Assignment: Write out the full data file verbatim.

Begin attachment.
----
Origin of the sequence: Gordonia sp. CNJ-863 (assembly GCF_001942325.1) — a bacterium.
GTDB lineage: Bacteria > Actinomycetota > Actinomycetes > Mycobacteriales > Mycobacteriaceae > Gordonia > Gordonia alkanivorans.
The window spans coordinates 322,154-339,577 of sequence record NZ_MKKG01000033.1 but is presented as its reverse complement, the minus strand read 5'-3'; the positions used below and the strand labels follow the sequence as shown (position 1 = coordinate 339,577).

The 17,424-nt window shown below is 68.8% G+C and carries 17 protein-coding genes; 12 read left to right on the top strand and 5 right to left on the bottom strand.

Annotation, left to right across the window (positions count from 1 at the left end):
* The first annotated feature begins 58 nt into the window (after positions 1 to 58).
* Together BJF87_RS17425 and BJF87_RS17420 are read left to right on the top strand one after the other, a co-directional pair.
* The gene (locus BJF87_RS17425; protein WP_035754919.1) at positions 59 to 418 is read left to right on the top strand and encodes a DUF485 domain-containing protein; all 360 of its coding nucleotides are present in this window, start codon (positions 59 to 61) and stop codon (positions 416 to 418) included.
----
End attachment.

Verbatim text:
Origin of the sequence: Gordonia sp. CNJ-863 (assembly GCF_001942325.1) — a bacterium.
GTDB lineage: Bacteria > Actinomycetota > Actinomycetes > Mycobacteriales > Mycobacteriaceae > Gordonia > Gordonia alkanivorans.
The window spans coordinates 322,154-339,577 of sequence record NZ_MKKG01000033.1 but is presented as its reverse complement, the minus strand read 5'-3'; the positions used below and the strand labels follow the sequence as shown (position 1 = coordinate 339,577).

The 17,424-nt window shown below is 68.8% G+C and carries 17 protein-coding genes; 12 read left to right on the top strand and 5 right to left on the bottom strand.

Annotation, left to right across the window (positions count from 1 at the left end):
* The first annotated feature begins 58 nt into the window (after positions 1 to 58).
* Together BJF87_RS17425 and BJF87_RS17420 are read left to right on the top strand one after the other, a co-directional pair.
* The gene (locus BJF87_RS17425; protein WP_035754919.1) at positions 59 to 418 is read left to right on the top strand and encodes a DUF485 domain-containing protein; all 360 of its coding nucleotides are present in this window, start codon (positions 59 to 61) and stop codon (positions 416 to 418) included.